We sometimes create superstitions about programming (or as we sometimes like to call it, “configuring”) around our laboratory informatics systems that are based on fear and avoidance rather than knowledge and proper practices. How do we get past this?

My Own Background
Back when I was first out of college from my undergraduate degree (as I didn’t get my graduate degree until I’d been out of college for some number of years), I didn’t know much about programming software, despite the fact that my early jobs ended up revolving entirely around programming scientific applications and programming as part of my LIMS Administrator position. Fortunately, I was assigned to a senior analyst who reviewed everything I did, at first, and answered questions along the way. These days, we’d call him a “mentor” but I’m happier with the knowledge that I was “assigned” to him. We had specific roles and activities.

The reason I push against the modern idea of a “mentor” is that, too often, there is no structure to it. Too often, it’s just a title. Too often, the idea is that the senior person will help the junior person if they need it and does not take an active role in building the junior person’s skills. It’s usually almost 100% passive, meaning that there is no real guidance. This is especially the case among consultants. The reason that so many consulting companies hire experienced people is that they don’t have the interest in giving the consultants any real training. This is why so many services groups from software vendors and services companies poach customers who have been on the projects – because they’re now trained and experienced. It’s a lot easier to do this than develop people, themselves.

In my case, as two employees who sat in cubicles across from each other, my senior analyst could easily watch over what I did. As an employee, and a junior one at that, my role was made clear – that when the person I was assigned to told me to change something, I was expected to do it over, if required. Luckily, the person I was assigned to would explain things, too. I learned because he was good at explaining why what I had done wasn’t quite right.

Sometimes, customers don’t believe someone like myself can really be that much better than the other resources they’re being offered. The reality is that there is a huge difference in the way people are trained in their early career and, for those that don’t get the proper guidance from the beginning, they probably won’t ever get that chance later in their career and will be left to struggle along forever, basically. Sadly, others will sneer at them as a resource that isn’t really very good, but the sad truth is that no-one ever took the time to make them any good or to help them build their skills.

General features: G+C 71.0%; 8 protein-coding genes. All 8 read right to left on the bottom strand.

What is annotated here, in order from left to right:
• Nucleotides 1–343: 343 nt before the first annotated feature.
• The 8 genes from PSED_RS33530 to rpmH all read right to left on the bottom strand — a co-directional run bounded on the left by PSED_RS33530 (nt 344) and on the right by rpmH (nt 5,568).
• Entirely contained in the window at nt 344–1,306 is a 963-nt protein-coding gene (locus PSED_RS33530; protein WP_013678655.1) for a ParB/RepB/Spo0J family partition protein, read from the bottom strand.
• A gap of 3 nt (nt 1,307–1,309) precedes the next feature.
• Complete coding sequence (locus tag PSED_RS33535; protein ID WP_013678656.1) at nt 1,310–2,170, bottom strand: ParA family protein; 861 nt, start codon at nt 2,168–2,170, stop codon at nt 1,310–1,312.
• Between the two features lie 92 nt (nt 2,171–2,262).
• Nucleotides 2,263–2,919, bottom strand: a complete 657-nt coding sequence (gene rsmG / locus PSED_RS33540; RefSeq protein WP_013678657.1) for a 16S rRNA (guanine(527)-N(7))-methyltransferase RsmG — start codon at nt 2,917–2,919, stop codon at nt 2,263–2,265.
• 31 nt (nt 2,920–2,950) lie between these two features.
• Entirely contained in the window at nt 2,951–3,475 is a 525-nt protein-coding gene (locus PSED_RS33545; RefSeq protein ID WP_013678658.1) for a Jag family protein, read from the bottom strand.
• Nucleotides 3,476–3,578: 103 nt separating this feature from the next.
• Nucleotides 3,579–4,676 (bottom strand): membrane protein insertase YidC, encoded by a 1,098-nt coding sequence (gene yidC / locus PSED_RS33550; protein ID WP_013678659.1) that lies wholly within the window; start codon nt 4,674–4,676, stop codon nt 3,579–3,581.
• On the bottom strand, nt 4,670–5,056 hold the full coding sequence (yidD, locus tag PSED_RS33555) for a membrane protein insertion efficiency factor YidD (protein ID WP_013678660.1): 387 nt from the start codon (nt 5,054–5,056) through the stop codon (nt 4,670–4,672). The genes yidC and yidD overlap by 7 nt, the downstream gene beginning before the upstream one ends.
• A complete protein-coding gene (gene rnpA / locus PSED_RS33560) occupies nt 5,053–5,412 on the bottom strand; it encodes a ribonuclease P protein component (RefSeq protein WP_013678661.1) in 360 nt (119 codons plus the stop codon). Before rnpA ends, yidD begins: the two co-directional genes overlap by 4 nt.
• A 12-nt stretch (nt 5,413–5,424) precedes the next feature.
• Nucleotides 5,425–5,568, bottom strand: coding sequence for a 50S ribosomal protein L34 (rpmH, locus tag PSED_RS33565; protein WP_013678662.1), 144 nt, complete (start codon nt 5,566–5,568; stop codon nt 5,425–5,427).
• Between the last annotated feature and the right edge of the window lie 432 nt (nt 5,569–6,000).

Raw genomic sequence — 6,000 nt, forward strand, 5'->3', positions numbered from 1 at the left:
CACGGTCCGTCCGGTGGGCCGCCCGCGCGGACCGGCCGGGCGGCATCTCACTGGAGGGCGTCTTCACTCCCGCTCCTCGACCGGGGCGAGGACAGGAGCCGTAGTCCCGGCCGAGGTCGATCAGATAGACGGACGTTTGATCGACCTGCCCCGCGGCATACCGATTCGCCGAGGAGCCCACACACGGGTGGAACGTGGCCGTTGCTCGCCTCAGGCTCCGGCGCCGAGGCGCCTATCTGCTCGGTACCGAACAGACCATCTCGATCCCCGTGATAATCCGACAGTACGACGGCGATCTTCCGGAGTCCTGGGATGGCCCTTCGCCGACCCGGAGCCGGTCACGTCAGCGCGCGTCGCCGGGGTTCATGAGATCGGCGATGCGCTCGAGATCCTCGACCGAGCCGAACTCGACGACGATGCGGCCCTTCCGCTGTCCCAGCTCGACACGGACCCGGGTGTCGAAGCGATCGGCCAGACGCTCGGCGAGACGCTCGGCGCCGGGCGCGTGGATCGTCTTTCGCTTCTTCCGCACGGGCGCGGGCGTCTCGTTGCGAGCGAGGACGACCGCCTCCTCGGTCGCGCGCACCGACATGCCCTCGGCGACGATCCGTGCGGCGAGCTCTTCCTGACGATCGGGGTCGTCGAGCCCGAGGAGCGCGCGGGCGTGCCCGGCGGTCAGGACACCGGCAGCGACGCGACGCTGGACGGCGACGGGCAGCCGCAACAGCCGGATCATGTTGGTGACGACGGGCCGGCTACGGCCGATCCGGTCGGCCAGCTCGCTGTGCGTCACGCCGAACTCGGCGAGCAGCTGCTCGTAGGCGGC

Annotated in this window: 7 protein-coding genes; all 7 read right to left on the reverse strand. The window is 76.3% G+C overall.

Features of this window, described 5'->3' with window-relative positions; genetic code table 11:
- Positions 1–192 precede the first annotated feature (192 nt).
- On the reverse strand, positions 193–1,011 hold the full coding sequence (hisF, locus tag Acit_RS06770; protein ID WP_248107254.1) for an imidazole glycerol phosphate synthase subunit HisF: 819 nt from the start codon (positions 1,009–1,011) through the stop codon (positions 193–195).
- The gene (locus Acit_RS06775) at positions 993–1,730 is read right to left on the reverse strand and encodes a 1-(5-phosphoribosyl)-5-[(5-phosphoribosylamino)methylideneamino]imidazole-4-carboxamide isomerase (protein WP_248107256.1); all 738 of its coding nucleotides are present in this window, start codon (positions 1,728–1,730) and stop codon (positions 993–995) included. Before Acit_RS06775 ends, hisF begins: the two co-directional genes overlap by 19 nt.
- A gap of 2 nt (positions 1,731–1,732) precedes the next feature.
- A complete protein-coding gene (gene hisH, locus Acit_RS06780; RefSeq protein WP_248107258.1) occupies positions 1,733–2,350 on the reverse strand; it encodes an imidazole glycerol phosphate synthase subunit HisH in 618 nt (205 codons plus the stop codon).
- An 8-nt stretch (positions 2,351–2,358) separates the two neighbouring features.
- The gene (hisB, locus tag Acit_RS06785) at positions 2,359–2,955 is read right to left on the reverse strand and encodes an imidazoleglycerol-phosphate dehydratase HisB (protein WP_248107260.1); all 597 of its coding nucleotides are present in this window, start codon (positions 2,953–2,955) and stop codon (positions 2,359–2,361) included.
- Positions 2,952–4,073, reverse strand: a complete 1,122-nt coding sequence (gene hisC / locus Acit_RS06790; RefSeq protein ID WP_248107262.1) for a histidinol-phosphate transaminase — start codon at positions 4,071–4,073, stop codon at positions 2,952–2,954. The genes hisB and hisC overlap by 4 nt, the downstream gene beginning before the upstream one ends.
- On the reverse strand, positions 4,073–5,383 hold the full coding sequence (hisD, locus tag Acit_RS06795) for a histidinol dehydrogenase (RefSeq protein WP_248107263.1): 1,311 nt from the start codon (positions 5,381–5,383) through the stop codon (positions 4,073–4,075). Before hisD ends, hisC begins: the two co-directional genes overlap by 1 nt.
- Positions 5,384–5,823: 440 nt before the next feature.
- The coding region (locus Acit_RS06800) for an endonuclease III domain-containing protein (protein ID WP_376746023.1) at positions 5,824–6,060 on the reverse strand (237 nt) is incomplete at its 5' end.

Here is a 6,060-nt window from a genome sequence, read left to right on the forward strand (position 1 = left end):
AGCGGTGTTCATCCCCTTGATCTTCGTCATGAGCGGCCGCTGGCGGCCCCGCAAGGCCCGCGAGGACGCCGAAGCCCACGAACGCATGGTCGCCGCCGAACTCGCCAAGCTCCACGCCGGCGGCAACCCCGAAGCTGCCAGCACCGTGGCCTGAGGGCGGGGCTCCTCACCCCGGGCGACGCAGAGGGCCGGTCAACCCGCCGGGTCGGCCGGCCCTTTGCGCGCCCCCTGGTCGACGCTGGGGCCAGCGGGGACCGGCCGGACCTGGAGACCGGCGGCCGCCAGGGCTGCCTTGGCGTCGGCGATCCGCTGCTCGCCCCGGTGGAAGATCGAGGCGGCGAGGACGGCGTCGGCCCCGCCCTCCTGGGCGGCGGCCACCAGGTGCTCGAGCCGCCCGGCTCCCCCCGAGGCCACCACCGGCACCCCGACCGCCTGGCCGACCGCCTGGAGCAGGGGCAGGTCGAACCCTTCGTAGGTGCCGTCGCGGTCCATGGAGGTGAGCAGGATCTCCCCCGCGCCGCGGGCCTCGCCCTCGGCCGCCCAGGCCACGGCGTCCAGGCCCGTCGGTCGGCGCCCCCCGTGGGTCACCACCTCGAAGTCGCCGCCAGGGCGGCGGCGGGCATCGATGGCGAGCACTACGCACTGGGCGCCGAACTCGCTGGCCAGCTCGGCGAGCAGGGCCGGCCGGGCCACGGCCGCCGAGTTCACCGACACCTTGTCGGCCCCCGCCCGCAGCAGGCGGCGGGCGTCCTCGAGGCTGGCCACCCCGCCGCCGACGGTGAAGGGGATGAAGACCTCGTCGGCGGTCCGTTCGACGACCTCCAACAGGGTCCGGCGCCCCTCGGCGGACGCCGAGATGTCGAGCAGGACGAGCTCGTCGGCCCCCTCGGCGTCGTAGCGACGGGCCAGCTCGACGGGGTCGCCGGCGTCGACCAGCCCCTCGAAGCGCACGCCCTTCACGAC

Today’s Situation
It has always been the case that junior people who work in services groups are sent out to customers to learn from the customer, regardless how much the software vendor or services group is charging for them. Customers are sometimes informed that the person is junior but that they’ll get a “lot of support from the office and community.” However, a junior person sent to a project on their own is still learning on the customer’s dime. I hear customers accept this situation but, once the person comes to the project, the customer will complain bitterly about the situation. They feel they were misled that the person would work out fine because every else in the world would be on-line to help them.

Reality check: Unless you have senior person actually working on your project as the primary, day-to-day person, they can’t really be guiding that junior person on a day-to-day basis

But even when customers hire someone, when they hire a junior person and expect the person to learn on-the-job and with no real guidance, the situation is the same. Some customers will have a senior consultant around for awhile to make sure there is a knowledge transfer going on to build that junior person up-to-speed. But that is not always the case. Sometimes, customers don’t have or want to spend the money to build a resource to be a good one.

Bottom Line
There are too many people that get shuffled around the laboratory informatics industry from project-to-project because no-one wants to give them the proper training and guidance. Everyone wants to either get a senior person or to get someone they think will just suddenly absorb the material and be up-to-speed as if they were an experienced person. It doesn’t work that way.

For customers that feel they’ve been taken advantage of by those that con them into taking a junior resource to do a project all alone, I can feel only some amount of sympathy for you. Stop to consider that what sounds too good to be true is, well, too good to be true.

Gloria Metrick
GeoMetrick Enterprises